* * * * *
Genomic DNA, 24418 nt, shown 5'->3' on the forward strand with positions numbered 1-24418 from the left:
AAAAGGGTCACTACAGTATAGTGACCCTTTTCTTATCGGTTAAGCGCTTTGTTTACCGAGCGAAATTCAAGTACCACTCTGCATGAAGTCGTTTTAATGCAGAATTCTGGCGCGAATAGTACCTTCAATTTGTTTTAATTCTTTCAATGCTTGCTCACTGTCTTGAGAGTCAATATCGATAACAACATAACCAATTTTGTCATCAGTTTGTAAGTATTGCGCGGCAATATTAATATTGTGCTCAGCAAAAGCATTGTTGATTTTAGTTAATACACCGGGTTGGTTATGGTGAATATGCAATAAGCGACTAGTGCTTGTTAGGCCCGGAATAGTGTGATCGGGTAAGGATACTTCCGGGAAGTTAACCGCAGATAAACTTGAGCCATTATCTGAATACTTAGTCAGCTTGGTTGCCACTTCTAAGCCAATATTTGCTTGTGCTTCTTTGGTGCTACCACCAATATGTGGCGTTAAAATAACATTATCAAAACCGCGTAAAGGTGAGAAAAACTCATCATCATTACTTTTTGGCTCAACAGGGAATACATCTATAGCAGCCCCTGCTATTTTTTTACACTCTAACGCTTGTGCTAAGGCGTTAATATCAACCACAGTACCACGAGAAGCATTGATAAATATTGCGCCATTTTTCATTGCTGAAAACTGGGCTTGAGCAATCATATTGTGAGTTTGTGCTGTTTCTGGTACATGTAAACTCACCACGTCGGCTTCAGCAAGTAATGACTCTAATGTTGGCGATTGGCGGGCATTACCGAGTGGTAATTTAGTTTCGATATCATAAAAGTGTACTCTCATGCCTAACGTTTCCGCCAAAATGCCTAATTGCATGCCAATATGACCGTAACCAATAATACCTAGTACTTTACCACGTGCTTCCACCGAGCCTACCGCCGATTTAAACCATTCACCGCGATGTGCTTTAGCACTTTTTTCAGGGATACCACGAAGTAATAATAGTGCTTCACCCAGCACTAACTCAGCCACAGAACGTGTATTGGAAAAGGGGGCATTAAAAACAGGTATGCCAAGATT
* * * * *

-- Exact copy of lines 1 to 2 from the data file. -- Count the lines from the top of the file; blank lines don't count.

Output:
Genomic DNA, 24418 nt, shown 5'->3' on the forward strand with positions numbered 1-24418 from the left:
AAAAGGGTCACTACAGTATAGTGACCCTTTTCTTATCGGTTAAGCGCTTTGTTTACCGAGCGAAATTCAAGTACCACTCTGCATGAAGTCGTTTTAATGCAGAATTCTGGCGCGAATAGTACCTTCAATTTGTTTTAATTCTTTCAATGCTTGCTCACTGTCTTGAGAGTCAATATCGATAACAACATAACCAATTTTGTCATCAGTTTGTAAGTATTGCGCGGCAATATTAATATTGTGCTCAGCAAAAGCATTGTTGATTTTAGTTAATACACCGGGTTGGTTATGGTGAATATGCAATAAGCGACTAGTGCTTGTTAGGCCCGGAATAGTGTGATCGGGTAAGGATACTTCCGGGAAGTTAACCGCAGATAAACTTGAGCCATTATCTGAATACTTAGTCAGCTTGGTTGCCACTTCTAAGCCAATATTTGCTTGTGCTTCTTTGGTGCTACCACCAATATGTGGCGTTAAAATAACATTATCAAAACCGCGTAAAGGTGAGAAAAACTCATCATCATTACTTTTTGGCTCAACAGGGAATACATCTATAGCAGCCCCTGCTATTTTTTTACACTCTAACGCTTGTGCTAAGGCGTTAATATCAACCACAGTACCACGAGAAGCATTGATAAATATTGCGCCATTTTTCATTGCTGAAAACTGGGCTTGAGCAATCATATTGTGAGTTTGTGCTGTTTCTGGTACATGTAAACTCACCACGTCGGCTTCAGCAAGTAATGACTCTAATGTTGGCGATTGGCGGGCATTACCGAGTGGTAATTTAGTTTCGATATCATAAAAGTGTACTCTCATGCCTAACGTTTCCGCCAAAATGCCTAATTGCATGCCAATATGACCGTAACCAATAATACCTAGTACTTTACCACGTGCTTCCACCGAGCCTACCGCCGATTTAAACCATTCACCGCGATGTGCTTTAGCACTTTTTTCAGGGATACCACGAAGTAATAATAGTGCTTCACCCAGCACTAACTCAGCCACAGAACGTGTATTGGAAAAGGGGGCATTAAAAACAGGTATGCCAAGATT